Tracy Capaldi-Drewett looks at the latest technology in research communications


hen was the last time the word ‘open’ came up in your conversations about research communication? In scholarly publishing, it’s hard to go a

day without saying ‘open’.

Easier dissemination of, and access to, research publications is a long-standing want. A coordinated, community effort to solve the challenges of disseminating interdisciplinary research began with ERIC in 1959. Microfiche was state-of the-art technology then. By 1966, 50 years ago, the first 12 clearing houses for document reproduction and dissemination were built. Today, thankfully, technology has transformed research and research communications. Yet, with technology advances, there is a new scale of complexity. Demands for speed to publication and support for global collaboration create new challenges at scale. Google has solved the problem of search at scale – serving 3.5 billion daily! Between seven and nine million researchers are contributing to STM research today. According to the recent UNESCO Science Report: Towards 2030, Global

20 Research Information JUNE/JULY 2016

Expenditure on Research and Development (GERD) was PPP $1.48 trillion in 2013 and, as of 2014, world users of the internet are up 64 per cent since 2008. The report highlights the need to ‘avoid the uncontrolled explosion of big data.’ The advancement of science depends upon reproducibility and transparency of research findings. Imagine the complexities of adding data collected from global citizen scientists. Without protocols for data sharing and data governance, an overwhelming amount of information may be unusable.

The computing power required to use and store the data is just one aspect of scale. Linking data sets to research outputs, including multiple images and journal articles,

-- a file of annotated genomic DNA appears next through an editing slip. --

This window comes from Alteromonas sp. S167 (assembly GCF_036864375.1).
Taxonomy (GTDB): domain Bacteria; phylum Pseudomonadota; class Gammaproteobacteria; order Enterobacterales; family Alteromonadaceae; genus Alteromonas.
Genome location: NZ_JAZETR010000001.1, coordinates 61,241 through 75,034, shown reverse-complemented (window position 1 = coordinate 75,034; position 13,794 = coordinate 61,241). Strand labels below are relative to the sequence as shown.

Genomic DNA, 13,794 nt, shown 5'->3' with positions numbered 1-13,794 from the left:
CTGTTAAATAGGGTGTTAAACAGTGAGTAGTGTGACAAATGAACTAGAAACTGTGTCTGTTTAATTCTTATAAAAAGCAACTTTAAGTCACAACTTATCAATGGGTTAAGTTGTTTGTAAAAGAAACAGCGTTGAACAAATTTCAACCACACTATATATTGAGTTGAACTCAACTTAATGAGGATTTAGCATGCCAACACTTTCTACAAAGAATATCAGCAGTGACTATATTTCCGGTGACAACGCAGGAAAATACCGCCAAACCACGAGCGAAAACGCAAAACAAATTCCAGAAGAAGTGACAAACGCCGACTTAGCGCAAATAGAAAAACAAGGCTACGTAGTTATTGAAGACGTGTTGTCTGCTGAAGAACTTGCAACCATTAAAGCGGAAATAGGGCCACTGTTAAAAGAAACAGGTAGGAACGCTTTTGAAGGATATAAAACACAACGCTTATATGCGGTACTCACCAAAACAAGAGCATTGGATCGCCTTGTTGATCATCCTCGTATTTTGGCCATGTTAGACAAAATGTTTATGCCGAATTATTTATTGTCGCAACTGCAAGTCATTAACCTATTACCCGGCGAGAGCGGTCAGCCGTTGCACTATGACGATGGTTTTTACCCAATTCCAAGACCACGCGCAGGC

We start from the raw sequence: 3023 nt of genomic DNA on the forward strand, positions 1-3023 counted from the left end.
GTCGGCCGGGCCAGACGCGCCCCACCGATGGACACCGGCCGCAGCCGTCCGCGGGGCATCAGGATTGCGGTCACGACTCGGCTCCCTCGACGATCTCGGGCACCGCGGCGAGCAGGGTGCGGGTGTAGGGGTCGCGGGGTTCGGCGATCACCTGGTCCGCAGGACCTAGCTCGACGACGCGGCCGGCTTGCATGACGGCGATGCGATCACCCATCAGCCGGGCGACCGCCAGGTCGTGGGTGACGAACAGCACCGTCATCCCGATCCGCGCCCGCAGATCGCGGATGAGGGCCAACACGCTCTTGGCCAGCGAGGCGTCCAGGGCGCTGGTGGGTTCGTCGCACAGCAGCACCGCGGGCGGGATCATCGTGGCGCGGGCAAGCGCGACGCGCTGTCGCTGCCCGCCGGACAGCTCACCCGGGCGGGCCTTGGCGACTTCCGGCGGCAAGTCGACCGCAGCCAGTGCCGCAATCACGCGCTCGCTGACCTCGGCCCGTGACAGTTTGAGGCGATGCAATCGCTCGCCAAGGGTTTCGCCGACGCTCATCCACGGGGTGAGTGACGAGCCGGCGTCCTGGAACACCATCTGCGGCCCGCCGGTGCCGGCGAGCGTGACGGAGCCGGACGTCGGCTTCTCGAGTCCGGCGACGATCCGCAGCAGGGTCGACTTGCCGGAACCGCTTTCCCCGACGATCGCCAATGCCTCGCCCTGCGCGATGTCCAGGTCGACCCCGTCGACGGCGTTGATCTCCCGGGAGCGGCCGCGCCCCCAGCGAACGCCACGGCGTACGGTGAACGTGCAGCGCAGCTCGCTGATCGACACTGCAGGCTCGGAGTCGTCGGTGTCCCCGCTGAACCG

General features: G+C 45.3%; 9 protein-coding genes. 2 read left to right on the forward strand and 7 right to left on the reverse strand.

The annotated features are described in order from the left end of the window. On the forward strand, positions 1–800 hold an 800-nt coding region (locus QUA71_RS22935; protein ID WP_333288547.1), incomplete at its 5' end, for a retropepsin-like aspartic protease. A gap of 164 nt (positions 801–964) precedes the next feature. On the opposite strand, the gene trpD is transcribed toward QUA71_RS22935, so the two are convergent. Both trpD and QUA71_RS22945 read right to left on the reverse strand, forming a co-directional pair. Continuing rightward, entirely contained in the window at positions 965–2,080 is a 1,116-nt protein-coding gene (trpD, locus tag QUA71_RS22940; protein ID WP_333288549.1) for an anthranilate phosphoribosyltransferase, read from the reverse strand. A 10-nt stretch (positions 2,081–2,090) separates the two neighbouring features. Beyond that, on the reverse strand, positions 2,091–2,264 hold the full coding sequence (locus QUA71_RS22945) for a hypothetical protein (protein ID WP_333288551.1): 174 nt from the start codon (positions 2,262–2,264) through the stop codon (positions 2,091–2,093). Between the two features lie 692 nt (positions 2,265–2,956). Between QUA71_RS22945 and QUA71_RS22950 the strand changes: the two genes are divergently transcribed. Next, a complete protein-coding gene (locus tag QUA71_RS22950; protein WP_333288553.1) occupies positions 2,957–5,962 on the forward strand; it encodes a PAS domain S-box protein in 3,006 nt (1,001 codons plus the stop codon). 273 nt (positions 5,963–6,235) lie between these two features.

‘Technology has transformed research and research communications’

also requires innovation. Fortunately, user behaviour data shows that Google and Google Scholar are the starting points for most searches for and access to research content. In the technology sector, ‘open’ was popularised in the 1980s, mainly in the context of interoperability. Open platforms and open source solutions have supported research communications for many years, and are essential to future

innovation to solve new challenges of scale. At scholarly communications conferences, ‘interoperability’ and ‘research communications infrastructure’ are becoming increasingly frequent conversation starters.

What is an open platform? An open platform is a system that makes data available both to users and external systems, developed with open standards. From telecommunications to research communications, platform sponsors choose the degree of openness they want to support. A goal of openness is to enable integration and interoperability. This interoperability is enabled by application programming interfaces (APIs) that build upon the system without changing it. The degree of openness signals the sponsor’s invitation to collaborate across its ecosystem of users, developers, complementary, and even competitive organisations.

As an example, the HighWire Open Platform supports online content management, publication, and access. HighWire Press also offers a journal manuscript submission software solution, BenchPress. Publishers disseminating content on the HighWire Open Platform may use any manuscript submission system. Because the platform is built for interoperability, ‘content ingestion’ from any manuscript system is immediate and reliable, regardless of originating platform.


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